Al-Hassan also threatened a new crackdown on social media in Bahrain, criticizing “incitement through social media” as a cause of Monday’s protest. Most independent media outlets were shut down or brought under government control last year.
Riot police swooped into Sitra on Monday night, arresting 15 youths. The town, a center of opposition to the regime, has been under police siege since then, with several more arrests of locals, while two police officers were badly burned after being hit by a petrol bomb.
Since Monday, police and other security personnel have brought the crackdown into the suburbs and villages surrounding Manama. Reports and video footage from largely working class areas such as Bilad al-Qadim, Musalla and Sanabis reveal heavily armed police firing tear gas indiscriminately into homes and shops, while helicopters circle overhead.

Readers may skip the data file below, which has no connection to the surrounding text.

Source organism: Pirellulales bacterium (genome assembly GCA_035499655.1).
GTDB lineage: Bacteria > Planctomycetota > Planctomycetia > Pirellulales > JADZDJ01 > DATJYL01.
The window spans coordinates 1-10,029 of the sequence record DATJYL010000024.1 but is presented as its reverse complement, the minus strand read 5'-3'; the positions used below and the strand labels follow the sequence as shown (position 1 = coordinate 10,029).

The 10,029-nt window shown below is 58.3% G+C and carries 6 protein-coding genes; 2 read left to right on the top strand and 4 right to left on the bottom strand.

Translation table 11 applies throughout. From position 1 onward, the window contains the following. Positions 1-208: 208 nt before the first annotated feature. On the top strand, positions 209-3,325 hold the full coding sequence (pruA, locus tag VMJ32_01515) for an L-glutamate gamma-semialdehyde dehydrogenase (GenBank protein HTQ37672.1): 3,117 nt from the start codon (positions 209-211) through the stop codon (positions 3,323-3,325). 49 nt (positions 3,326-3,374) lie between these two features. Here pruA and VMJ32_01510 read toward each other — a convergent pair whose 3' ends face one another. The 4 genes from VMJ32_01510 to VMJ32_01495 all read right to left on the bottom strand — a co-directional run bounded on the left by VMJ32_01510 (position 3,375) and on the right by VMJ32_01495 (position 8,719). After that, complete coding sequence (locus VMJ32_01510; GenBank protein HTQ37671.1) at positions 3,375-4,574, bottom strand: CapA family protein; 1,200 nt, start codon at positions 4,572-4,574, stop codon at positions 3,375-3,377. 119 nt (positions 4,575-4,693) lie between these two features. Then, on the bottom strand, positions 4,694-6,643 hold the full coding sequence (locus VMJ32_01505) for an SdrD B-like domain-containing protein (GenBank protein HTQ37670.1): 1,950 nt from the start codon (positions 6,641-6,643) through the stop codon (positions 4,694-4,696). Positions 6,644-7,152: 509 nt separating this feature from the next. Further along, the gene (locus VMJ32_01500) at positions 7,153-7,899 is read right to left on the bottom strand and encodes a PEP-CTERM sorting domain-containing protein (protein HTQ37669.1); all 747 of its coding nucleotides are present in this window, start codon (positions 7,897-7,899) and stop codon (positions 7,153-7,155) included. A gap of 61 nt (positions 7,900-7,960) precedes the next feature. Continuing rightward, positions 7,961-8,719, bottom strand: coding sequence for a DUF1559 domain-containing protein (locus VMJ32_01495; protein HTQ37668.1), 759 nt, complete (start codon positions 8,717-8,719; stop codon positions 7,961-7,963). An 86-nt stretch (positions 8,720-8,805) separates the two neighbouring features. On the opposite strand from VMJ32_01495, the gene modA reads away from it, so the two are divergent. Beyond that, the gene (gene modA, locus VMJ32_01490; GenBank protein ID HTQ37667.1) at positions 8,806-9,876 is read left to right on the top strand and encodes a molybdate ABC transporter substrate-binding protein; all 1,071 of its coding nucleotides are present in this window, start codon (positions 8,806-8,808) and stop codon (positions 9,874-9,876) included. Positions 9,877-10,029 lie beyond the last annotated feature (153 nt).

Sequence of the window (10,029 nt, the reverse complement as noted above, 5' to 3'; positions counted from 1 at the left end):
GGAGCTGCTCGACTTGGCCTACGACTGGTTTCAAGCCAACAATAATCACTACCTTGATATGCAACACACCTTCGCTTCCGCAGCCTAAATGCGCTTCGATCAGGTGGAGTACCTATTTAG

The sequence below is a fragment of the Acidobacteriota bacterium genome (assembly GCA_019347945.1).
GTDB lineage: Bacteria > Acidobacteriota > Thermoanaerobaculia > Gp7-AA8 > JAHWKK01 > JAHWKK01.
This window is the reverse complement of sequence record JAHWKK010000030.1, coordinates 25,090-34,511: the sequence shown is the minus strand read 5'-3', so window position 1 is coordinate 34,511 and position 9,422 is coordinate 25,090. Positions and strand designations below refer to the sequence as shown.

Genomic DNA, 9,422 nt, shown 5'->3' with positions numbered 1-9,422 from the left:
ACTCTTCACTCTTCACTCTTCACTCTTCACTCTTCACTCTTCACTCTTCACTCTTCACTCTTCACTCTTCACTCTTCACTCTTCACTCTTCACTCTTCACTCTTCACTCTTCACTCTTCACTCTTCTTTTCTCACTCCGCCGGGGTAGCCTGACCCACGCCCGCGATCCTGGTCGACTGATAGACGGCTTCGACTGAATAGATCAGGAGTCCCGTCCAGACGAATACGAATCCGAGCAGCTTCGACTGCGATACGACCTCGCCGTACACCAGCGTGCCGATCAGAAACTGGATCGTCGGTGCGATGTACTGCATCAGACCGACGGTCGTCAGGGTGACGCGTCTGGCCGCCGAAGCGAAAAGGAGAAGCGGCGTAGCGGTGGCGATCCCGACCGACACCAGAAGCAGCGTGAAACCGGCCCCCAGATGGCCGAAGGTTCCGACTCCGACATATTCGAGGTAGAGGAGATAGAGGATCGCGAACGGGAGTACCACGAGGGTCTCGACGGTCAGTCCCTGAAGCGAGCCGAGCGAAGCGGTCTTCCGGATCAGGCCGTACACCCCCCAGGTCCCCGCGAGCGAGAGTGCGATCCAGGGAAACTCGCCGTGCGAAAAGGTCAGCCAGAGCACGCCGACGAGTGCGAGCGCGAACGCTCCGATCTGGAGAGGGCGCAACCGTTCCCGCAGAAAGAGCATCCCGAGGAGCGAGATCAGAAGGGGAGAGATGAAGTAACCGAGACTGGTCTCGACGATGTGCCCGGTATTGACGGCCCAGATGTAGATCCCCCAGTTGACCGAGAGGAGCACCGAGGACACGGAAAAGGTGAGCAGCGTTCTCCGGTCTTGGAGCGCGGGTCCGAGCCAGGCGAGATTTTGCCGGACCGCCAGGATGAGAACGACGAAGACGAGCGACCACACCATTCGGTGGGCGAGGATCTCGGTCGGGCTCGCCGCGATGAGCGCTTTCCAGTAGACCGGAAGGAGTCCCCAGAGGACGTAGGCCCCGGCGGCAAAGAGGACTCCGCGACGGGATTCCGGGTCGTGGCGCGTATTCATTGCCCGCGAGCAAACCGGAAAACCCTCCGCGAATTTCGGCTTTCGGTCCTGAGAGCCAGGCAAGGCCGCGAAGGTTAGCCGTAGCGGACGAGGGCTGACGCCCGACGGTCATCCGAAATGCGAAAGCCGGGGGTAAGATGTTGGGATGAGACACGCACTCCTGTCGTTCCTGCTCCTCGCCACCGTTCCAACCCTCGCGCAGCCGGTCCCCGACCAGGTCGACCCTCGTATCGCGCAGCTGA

Several smaller protests have taken place this week, including an apparent attempt on Wednesday to block one of the country’s main roads, the Sheikh Khalifah bin Salman Highway. The following day, police, firing teargas and stun grenades, and youths with stones and Molotov cocktails fought running battles in the district of Sar.
On Friday, riot police again used teargas and stun grenades, this time against a demonstration of women in Manama. Two female pro-democracy activists were arrested and dragged into police vans. Later on Friday, police used water cannon to clear several hundred protesters from the northern Manama suburb of Jidhafs. Across the country, at least another 45 people were arrested between Tuesday and Friday, according to opposition groups.